If you find yourself asking when Senate Republicans became so ineffective, a better question might be when they were ever highly effective at either cutting spending or reining in overreaching regulations. The only two large spending freeze of the past two decades were because Republican House Speakers John Boehner and Kevin McCarthy and their respective House majorities fought for budget sequestration in exchange for increases in the debt ceiling in 2011 and 2023, respectively. Senate Republicans voted in favor of both of those cuts, but the truth is, if they’d had their way, there wouldn’t have even been a fight.

There are very few pieces of must-pass legislation by which lawmakers can get anything accomplished. They are largely limited to appropriations and omnibus spending bills, continuing resolutions and debt ceiling increases. Lapses in appropriations can result in partial government shutdowns, whereas delays in debt ceiling authority can ultimately limit the federal government’s ability to borrow money for ongoing deficit expenditures.

Unfortunately, the choices being presented to the House and the American people are either doing nothing by passing another continuing resolution, which although it would maintain budget sequestration that automatically goes into effect April 30, doesn’t get anything else done to secure the border, cut spending further or roll back harmful regulations, or by passing the Senate’s so-called “clean” appropriations bills that similarly won’t cut more spending, secure the border or roll back regulations.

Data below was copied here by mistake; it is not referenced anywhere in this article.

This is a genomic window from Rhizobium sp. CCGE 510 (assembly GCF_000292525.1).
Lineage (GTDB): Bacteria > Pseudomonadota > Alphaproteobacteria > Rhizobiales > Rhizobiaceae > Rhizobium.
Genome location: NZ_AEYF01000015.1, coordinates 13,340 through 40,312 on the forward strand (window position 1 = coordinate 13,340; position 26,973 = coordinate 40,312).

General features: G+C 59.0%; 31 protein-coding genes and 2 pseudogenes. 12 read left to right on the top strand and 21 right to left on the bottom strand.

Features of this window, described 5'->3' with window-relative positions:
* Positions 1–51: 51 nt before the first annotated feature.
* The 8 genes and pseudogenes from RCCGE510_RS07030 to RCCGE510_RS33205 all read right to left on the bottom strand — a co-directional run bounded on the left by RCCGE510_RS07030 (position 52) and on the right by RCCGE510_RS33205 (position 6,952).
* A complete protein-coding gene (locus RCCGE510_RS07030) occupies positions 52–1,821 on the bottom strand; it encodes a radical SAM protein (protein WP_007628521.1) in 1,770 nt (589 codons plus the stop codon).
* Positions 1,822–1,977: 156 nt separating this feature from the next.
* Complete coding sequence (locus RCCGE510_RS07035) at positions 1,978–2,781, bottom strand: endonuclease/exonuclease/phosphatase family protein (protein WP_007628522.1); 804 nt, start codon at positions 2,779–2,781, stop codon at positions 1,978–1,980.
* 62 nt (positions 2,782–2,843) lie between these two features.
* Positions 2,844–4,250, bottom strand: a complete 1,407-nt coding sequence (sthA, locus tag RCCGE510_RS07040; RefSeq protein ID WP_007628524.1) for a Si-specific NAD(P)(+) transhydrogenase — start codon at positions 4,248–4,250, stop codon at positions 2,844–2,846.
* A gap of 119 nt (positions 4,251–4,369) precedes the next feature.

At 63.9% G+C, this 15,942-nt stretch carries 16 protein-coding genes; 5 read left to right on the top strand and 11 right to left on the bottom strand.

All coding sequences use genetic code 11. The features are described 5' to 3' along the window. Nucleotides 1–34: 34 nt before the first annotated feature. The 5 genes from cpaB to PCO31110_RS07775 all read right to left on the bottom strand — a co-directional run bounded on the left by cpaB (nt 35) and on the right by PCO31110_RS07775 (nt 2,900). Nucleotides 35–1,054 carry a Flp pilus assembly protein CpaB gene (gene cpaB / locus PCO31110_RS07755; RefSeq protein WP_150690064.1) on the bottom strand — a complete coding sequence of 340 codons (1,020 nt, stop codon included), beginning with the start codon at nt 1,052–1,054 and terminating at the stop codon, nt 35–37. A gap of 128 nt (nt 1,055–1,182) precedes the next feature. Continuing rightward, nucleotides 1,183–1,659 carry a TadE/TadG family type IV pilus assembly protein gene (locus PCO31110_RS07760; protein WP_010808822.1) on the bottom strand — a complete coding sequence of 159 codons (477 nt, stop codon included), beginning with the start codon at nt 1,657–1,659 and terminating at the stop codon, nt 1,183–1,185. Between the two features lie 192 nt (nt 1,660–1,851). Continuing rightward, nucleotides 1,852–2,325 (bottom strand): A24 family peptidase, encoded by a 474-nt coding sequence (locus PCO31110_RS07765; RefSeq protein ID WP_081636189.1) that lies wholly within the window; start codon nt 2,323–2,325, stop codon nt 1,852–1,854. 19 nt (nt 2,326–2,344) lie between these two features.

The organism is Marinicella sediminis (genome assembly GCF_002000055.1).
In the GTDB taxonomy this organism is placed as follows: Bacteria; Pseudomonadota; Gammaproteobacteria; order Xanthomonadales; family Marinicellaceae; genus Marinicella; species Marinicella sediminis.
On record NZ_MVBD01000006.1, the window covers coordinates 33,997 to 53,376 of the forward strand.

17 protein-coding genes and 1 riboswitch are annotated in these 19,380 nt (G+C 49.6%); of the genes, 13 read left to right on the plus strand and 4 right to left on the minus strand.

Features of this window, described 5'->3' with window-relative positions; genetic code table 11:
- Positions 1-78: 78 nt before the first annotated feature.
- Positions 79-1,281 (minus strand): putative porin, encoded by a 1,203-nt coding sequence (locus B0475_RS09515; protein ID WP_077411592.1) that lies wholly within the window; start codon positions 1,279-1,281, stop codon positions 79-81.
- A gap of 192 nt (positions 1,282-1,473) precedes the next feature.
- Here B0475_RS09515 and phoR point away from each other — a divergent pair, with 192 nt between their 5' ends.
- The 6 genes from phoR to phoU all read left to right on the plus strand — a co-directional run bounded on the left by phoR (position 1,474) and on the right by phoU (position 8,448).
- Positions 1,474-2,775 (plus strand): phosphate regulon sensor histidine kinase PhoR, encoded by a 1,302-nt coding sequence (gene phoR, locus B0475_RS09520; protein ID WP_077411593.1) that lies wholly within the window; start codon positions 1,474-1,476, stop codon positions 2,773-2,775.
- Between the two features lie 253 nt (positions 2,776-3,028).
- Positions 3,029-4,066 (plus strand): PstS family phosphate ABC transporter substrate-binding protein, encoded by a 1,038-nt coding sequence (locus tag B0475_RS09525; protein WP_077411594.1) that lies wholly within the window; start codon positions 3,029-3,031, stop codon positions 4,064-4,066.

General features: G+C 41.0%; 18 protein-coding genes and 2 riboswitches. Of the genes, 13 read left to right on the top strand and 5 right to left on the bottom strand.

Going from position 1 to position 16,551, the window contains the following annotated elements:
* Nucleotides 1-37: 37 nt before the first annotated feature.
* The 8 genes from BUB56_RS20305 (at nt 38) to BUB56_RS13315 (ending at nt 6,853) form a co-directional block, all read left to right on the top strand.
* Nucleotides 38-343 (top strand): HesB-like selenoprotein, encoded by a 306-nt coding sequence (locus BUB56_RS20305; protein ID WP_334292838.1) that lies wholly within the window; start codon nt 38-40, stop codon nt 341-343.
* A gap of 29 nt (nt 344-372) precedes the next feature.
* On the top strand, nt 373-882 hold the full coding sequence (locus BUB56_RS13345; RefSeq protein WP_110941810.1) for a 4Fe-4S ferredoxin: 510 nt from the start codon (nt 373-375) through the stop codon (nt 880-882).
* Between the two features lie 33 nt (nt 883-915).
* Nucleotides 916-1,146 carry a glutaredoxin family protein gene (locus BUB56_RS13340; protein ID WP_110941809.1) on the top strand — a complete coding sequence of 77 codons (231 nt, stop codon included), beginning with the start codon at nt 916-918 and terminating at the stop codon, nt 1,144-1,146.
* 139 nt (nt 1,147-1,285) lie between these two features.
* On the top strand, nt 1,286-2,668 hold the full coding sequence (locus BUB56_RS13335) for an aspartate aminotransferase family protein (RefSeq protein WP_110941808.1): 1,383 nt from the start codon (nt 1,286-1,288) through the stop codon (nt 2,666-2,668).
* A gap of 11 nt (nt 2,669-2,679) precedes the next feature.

This sort of heads I win, tails you lose to appropriations is nothing new in Washington, D.C. and does outline the limits of what the GOP can hope to accomplish with just a small House majority. More might be accomplished, but that would require a united front from Senate Republicans, whose current leadership’s funding goals unfortunately for Republican and conservative voters appear to be more in line with the Senate Democratic majority than their own constituents.

Robert Romano is the Vice President of Public Policy at Americans for Limited Government.

Cross-posted with The Daily Torch


Turn your back on Big Tech oligarchs and join the New Resistance NOW!  Facebook, Google, and other members of the Silicon Valley Axis of Evil are now doing everything they can to deliberately silence conservative content online, so please be sure to check out our MeWe page here, check us out at ProAmerica Only and follow us at Parler, SocialCrossSpeak Your Mind Here, and Gab.  You can also follow us on Truth Social here, Twitter at @co_firing_line, and at the social media site set up by members of Team Trump, GETTR.

Give a middle finger to unaccountable global censors and big tech fascists.  Bookmark this site, sign up for our newsletter, and check back often.

While you’re at it, be sure to check out our friends at Whatfinger News, the Internet’s conservative front-page founded by ex-military!And be sure to check out our friends at Trending Views:Trending Views

Related Articles

Our Privacy Policy has been updated to support the latest regulations.Click to learn more.×